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17088 forum posts
1839 photos
1 articles

Dab of paint or even nail varnish if you wear it will do as a weak thread lock and be easier than superglue should you need to get the screw out at any time.

Howard Lewis16/12/2019 20:49:54
2748 forum posts
2 photos

How about making a poor mans version of the grubscrew with a Nylon insert?.

Hold a short piece of fishing line in the tapping, as you screw in the grub screw. Hopefully, this will, generate enough friction to prevent the grubscew backing out.

Howard

andrew lyner16/12/2019 23:06:57
151 forum posts
2 photos

This is a great little Engineering Problem and it needs experience to solve it. The right choice of materials in the first place would have avoided this being such a frequently reported fault in all the Kitchenaid models .It's not a difficult thing to get right - it's hardly like an engine camshaft, operating at 20,000 revs!. In the whole lifetime of the unit, used a few times every day, the hinge would hardly have to operate more than 20,00 times in a ten year lifetime.

"enough friction to prevent the grubscew backing out." The pin seems to be very hard and the grub screw doesn't manage to mark it al all -so there is virtually no movement and the grub screw can't (by the nature of the geometry) work up any compression or stretch, which is what most properly tightened bolts work on.

When the screw goes slack, there is some slop in the inner hole (the one on the top half of the machine) so merely replacing the pin with one with 'ends' on it, to stop it moving out. That slop means the top of the machine rattles about and I need to stop that - just for quietness.

I like the idea of grinding a small flat on the pin and then using thread lock. I was even wondering about putting a bit of a slot / hole and grinding a point on the set screw for it to bite into. Probably a slightly softer pin would do the job and allow the grub screw to hold it better. It's a very quick job to make changes so I can experiment. I may buy some silver steel and even harden it (?) or would it be too brittle in that application?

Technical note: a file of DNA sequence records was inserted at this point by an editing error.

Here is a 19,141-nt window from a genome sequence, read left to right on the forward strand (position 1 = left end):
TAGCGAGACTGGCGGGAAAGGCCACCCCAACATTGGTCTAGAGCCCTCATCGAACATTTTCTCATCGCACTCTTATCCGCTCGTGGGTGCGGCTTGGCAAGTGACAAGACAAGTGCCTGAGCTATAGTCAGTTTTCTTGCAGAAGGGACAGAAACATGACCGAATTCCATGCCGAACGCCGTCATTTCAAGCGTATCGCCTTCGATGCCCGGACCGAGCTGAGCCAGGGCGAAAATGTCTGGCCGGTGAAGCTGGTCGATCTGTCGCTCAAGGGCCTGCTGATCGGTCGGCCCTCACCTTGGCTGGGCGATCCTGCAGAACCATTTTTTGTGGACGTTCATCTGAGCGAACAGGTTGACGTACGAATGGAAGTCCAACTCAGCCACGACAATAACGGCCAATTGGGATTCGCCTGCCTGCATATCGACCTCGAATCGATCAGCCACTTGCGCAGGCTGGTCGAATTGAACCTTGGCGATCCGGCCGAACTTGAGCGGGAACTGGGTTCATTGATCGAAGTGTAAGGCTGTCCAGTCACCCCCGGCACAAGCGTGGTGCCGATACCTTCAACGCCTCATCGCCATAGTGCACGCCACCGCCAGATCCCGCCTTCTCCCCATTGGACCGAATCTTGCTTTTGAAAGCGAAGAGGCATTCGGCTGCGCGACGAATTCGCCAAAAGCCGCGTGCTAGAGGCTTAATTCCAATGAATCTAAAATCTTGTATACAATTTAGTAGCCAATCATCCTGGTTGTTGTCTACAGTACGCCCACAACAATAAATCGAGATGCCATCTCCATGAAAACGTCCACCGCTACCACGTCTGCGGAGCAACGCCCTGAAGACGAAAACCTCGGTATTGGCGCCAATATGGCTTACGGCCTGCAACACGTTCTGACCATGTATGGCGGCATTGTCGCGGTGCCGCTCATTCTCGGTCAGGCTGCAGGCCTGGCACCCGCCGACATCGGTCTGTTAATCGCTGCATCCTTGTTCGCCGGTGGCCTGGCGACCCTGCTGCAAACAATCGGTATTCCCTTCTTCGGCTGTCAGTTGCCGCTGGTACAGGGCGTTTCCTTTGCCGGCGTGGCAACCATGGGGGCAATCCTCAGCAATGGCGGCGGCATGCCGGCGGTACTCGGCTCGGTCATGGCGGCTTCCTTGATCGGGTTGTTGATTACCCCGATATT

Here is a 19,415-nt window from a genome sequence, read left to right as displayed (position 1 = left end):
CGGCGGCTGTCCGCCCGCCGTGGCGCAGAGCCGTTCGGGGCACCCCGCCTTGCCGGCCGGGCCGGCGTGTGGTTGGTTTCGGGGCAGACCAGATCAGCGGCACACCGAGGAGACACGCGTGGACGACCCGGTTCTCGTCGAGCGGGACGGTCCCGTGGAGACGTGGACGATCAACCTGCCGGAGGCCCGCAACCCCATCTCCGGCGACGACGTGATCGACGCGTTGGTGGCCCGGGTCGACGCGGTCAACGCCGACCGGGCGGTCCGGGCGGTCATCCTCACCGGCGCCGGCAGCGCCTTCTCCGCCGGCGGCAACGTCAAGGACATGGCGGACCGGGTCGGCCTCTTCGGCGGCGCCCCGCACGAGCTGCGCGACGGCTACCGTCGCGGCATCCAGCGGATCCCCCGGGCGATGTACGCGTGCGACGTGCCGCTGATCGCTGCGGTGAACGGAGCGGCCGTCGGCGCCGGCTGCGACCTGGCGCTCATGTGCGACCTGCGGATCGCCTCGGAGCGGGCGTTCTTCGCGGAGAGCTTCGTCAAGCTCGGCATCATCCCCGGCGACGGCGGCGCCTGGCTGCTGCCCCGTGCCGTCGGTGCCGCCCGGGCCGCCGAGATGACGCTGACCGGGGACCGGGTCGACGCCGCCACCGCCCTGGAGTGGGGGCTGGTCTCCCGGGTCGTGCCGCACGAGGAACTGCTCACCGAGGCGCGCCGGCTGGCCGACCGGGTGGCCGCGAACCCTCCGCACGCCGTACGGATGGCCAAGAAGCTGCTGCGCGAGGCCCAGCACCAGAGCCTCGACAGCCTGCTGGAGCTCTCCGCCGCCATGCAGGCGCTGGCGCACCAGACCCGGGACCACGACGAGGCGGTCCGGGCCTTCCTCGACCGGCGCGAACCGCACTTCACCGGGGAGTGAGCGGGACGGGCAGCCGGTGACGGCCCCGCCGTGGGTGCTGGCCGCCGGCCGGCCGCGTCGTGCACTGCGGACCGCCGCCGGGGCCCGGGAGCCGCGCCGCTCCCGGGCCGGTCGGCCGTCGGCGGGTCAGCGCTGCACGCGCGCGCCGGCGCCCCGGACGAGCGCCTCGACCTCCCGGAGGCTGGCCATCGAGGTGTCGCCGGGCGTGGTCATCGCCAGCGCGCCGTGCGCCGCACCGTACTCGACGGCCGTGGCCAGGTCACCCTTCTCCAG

not done it yet16/12/2019 23:18:32
3946 forum posts
15 photos

An ‘O’ ring behind a washer or end cap is often sufficient to prevent movement and provide some friction. Otherwise fit shims to reduce any lateral movement?

andrew lyner16/12/2019 23:27:31
151 forum posts
2 photos
Posted by not done it yet on 16/12/2019 23:18:32:

An ‘O’ ring behind a washer or end cap is often sufficient to prevent movement and provide some friction. Otherwise fit shims to reduce any lateral movement?

I see where you're going but the slop is radial and I don't think shims are needed. The pin needs to be pushed radially; It's strange but any wear should be pin against the outside four holes but they are tight enough. the central hole seems to be where the slop movement is.

Michael Gilligan16/12/2019 23:40:34
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14783 forum posts
635 photos
Posted by andrew lyner on 16/12/2019 23:06:57:

This is a great little Engineering Problem and it needs experience to solve it. […]

"enough friction to prevent the grubscew backing out."

.

Grubscrews with nylon inserts or patches are readily available.

MichaelG.

Mike Poole16/12/2019 23:45:47
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2331 forum posts
53 photos

a Couple of R clips seems to be one mod being sold, it should be possible to drill the existing pin to fit the clips

Mike

Ron Laden17/12/2019 05:19:07
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1624 forum posts
287 photos

Just dimple or flat the pin at the screw contact point and threadlock the grub, simple, easy and cheap you can get a small bottle of threadlock for £3-£4 hardly breaks the bank and sorts the problem.

Or have you got a headed screw of the same thread with a nut to fit, tighten the screw against the flat and lock in place with the nut, even cheaper than buying threadlock. 

Edited By Ron Laden on 17/12/2019 05:29:00

Clive Hartland17/12/2019 07:14:44
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2503 forum posts
40 photos

Nail varnish, degrease parts first.